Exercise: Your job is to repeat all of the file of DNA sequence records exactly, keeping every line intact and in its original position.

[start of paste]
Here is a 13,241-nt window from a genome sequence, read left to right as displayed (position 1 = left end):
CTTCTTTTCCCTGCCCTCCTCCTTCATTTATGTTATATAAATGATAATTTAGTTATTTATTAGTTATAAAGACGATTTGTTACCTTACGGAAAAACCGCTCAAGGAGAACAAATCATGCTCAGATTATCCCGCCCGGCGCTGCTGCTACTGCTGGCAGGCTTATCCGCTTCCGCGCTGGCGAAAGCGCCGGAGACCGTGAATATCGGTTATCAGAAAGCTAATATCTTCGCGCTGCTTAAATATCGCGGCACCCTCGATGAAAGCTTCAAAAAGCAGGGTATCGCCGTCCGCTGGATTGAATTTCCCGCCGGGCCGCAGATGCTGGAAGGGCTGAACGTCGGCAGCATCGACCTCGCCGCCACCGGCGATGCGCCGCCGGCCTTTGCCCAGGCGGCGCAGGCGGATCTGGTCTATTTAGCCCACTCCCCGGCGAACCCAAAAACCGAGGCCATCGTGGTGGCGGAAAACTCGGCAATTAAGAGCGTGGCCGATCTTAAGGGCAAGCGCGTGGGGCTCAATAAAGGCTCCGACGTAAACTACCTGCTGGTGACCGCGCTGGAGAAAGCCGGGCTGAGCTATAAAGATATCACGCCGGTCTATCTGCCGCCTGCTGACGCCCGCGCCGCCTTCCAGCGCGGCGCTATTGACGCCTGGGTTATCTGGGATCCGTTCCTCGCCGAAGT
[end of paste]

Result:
Here is a 13,241-nt window from a genome sequence, read left to right as displayed (position 1 = left end):
CTTCTTTTCCCTGCCCTCCTCCTTCATTTATGTTATATAAATGATAATTTAGTTATTTATTAGTTATAAAGACGATTTGTTACCTTACGGAAAAACCGCTCAAGGAGAACAAATCATGCTCAGATTATCCCGCCCGGCGCTGCTGCTACTGCTGGCAGGCTTATCCGCTTCCGCGCTGGCGAAAGCGCCGGAGACCGTGAATATCGGTTATCAGAAAGCTAATATCTTCGCGCTGCTTAAATATCGCGGCACCCTCGATGAAAGCTTCAAAAAGCAGGGTATCGCCGTCCGCTGGATTGAATTTCCCGCCGGGCCGCAGATGCTGGAAGGGCTGAACGTCGGCAGCATCGACCTCGCCGCCACCGGCGATGCGCCGCCGGCCTTTGCCCAGGCGGCGCAGGCGGATCTGGTCTATTTAGCCCACTCCCCGGCGAACCCAAAAACCGAGGCCATCGTGGTGGCGGAAAACTCGGCAATTAAGAGCGTGGCCGATCTTAAGGGCAAGCGCGTGGGGCTCAATAAAGGCTCCGACGTAAACTACCTGCTGGTGACCGCGCTGGAGAAAGCCGGGCTGAGCTATAAAGATATCACGCCGGTCTATCTGCCGCCTGCTGACGCCCGCGCCGCCTTCCAGCGCGGCGCTATTGACGCCTGGGTTATCTGGGATCCGTTCCTCGCCGAAGT